Flax meal

Flaxseeds are your new BFF!  High in fiber, low in carbs and high in omega 3 fatty acids, this superfood is not only gut friendly (gluten free), but very baking friendly and easy to add to any dish.  Flaxseeds are high in omega-3 fatty acids, which is helpful in promoting anti-inflammation.  Flaxseeds contain ALA, which has been found to help reduce coronary artery disease, improve platelet function, reduce inflammation and promote healthy endothelial cell function, which reducing heart arrhythmias (Axe, n.d.). Flaxseeds can also reduce cholesterol levels, promote digestion and enhance detoxification thanks to the power of its soluble fiber (Axe, n.d.).  Flaxseeds will also help promote beautiful hair, skin and nails, which is always a good thing!  Finally flaxseeds are considered natural phytoestrogens, which can alter estrogen metabolism due to the lignin polyphenols that provide powerful antioxidants that can reduce free radical damage (Axe, n.d.).  As part of a healthy diet, flaxseeds may be able to help prevent certain types of cancer, including breast, prostate, ovarian and colon cancer.  A study published in the Journal of Clinical Cancer Research discovered that consuming flaxseeds may decrease the risk of breast cancer by decreasing tumor growth. Flaxseed lignins can benefit menopausal women and often can be used as an alternative to hormone replacement therapy or as a complementary approach due the estrogenic properties lignins have (Axe, n.d).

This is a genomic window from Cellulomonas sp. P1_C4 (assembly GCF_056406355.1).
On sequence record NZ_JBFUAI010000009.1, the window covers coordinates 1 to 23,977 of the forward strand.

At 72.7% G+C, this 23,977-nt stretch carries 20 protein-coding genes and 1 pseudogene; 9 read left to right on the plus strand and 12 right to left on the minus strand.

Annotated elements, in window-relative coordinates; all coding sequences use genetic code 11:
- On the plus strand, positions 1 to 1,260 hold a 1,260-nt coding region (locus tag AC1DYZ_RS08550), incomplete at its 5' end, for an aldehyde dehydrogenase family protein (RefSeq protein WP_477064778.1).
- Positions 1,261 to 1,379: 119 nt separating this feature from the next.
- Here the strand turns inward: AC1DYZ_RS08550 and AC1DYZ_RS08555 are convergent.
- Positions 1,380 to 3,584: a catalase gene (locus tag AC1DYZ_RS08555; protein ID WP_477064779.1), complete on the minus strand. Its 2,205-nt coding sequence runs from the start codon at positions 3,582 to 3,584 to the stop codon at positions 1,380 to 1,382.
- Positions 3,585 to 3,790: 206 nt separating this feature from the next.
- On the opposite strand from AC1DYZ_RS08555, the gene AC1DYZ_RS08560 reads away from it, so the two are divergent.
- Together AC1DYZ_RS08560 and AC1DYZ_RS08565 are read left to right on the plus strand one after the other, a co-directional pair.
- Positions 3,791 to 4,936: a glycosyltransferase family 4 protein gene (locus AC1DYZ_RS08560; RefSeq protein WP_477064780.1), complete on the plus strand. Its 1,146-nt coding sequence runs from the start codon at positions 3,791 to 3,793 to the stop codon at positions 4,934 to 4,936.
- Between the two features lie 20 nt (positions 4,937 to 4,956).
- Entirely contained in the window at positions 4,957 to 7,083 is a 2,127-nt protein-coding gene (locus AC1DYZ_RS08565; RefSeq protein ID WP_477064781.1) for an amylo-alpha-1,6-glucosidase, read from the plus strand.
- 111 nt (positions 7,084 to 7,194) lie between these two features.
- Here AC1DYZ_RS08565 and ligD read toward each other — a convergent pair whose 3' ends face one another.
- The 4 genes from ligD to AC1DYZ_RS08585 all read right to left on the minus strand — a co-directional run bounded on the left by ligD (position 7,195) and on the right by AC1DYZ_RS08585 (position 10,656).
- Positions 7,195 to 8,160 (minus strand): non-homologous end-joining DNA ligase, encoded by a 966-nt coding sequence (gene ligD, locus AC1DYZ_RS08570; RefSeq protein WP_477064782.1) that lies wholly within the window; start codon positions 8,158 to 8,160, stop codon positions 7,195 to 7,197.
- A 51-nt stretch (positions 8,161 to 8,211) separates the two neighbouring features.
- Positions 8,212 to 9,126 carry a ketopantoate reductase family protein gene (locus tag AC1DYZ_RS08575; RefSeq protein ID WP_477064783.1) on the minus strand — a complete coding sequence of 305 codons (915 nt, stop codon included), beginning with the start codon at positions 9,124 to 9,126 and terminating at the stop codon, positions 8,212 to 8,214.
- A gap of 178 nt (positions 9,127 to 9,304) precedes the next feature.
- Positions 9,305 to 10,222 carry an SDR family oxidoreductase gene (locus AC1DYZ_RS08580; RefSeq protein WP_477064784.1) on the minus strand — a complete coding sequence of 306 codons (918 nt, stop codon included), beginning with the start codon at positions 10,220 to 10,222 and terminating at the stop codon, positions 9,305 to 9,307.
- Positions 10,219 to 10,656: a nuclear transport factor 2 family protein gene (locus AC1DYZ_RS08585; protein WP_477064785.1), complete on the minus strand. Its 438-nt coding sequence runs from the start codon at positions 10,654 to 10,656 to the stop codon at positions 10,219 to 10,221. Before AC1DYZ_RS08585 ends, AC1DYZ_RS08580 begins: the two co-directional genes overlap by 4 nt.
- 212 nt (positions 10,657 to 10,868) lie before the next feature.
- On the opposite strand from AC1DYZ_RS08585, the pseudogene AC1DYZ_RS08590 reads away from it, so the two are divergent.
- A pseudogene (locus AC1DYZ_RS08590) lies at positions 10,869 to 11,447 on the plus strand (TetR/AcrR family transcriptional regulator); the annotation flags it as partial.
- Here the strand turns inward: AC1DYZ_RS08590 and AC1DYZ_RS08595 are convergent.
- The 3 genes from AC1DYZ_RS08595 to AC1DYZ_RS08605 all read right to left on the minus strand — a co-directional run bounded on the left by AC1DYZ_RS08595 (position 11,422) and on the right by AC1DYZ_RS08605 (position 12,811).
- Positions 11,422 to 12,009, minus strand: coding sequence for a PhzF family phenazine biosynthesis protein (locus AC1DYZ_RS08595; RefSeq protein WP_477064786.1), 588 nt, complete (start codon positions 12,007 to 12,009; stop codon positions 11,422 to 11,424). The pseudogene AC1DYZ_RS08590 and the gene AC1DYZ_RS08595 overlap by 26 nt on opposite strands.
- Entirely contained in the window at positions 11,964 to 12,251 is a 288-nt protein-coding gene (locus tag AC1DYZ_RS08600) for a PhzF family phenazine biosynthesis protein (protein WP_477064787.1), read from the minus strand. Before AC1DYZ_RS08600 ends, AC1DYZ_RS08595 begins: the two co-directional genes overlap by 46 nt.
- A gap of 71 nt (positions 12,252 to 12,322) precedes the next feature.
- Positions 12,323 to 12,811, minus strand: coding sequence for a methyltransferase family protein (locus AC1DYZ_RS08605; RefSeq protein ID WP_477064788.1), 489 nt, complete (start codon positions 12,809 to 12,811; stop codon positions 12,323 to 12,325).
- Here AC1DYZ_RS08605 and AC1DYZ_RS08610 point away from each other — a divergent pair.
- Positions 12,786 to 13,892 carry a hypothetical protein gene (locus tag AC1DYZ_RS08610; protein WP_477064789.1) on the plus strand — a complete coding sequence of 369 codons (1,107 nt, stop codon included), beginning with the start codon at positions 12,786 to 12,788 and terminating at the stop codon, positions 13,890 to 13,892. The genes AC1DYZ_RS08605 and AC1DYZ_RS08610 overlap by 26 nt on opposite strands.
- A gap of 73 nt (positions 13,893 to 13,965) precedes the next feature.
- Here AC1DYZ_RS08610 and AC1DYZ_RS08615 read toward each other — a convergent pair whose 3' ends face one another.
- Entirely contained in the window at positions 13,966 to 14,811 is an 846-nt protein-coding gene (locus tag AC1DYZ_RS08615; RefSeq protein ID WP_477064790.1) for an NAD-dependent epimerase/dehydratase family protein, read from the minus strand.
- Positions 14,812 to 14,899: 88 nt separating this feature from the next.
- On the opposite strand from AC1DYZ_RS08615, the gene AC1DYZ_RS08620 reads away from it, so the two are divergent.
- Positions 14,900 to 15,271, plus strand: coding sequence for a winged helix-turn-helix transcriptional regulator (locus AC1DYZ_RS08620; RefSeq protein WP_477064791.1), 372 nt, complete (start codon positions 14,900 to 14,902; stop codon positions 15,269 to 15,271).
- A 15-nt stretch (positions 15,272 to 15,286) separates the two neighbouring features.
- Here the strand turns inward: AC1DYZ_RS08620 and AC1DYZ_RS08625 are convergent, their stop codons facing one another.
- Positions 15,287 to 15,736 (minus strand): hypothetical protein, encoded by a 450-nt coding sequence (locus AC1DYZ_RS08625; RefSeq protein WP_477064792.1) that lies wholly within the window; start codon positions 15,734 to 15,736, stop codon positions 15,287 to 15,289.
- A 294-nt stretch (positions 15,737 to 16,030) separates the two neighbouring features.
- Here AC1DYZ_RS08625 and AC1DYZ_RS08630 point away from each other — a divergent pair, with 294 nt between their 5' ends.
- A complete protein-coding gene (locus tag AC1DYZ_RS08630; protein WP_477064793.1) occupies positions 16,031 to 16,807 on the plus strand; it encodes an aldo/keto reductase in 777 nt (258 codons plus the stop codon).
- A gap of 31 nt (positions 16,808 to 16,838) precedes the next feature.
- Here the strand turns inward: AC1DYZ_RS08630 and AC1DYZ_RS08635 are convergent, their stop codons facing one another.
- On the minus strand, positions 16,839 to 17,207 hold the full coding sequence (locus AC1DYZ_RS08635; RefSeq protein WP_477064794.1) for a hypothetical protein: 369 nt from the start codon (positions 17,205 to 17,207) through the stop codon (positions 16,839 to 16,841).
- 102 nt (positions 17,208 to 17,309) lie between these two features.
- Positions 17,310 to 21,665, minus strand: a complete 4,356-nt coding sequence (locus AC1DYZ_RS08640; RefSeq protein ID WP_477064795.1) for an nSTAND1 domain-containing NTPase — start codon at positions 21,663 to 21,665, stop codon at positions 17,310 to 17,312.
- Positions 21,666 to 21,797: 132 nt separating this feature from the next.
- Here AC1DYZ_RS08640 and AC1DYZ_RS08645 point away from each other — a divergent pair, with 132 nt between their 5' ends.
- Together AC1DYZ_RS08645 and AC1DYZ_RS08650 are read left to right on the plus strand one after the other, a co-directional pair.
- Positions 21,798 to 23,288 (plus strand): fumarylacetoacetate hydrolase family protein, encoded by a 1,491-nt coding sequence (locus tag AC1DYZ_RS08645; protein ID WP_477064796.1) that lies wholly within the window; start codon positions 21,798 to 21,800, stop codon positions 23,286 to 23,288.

Green banana flour

This upcoming flour is food for your microbiome!  Green bananas contain prebiotics that support good bacteria in the gut, bowel and colon and are more powerful and beneficial than probiotics because you are feeding your microbiome directly.  This can help with everything from immune system, gut inflammation and poor digestion and IBS.  It is high in essential minerals and vitamins such as zinc (needed for immune function) and potassium-which can help lower cholesterol, boost heart health and aid in nerve and muscle activity (Rozwadowska, 2017).  And guess what?  Green bananas are great for those worried about their blood sugar.  Because the young bananas are picked before they ripen, their sugar content never fully develops, so they are lower in sugar than the ripe bananas (Rozwadowska, 2017).  The resistant starch in green bananas can slow the release of food through the gut, which can slow the insulin response and prevents sugar spike and crash, which means more energy throughout the day!  And best of all, its gluten free!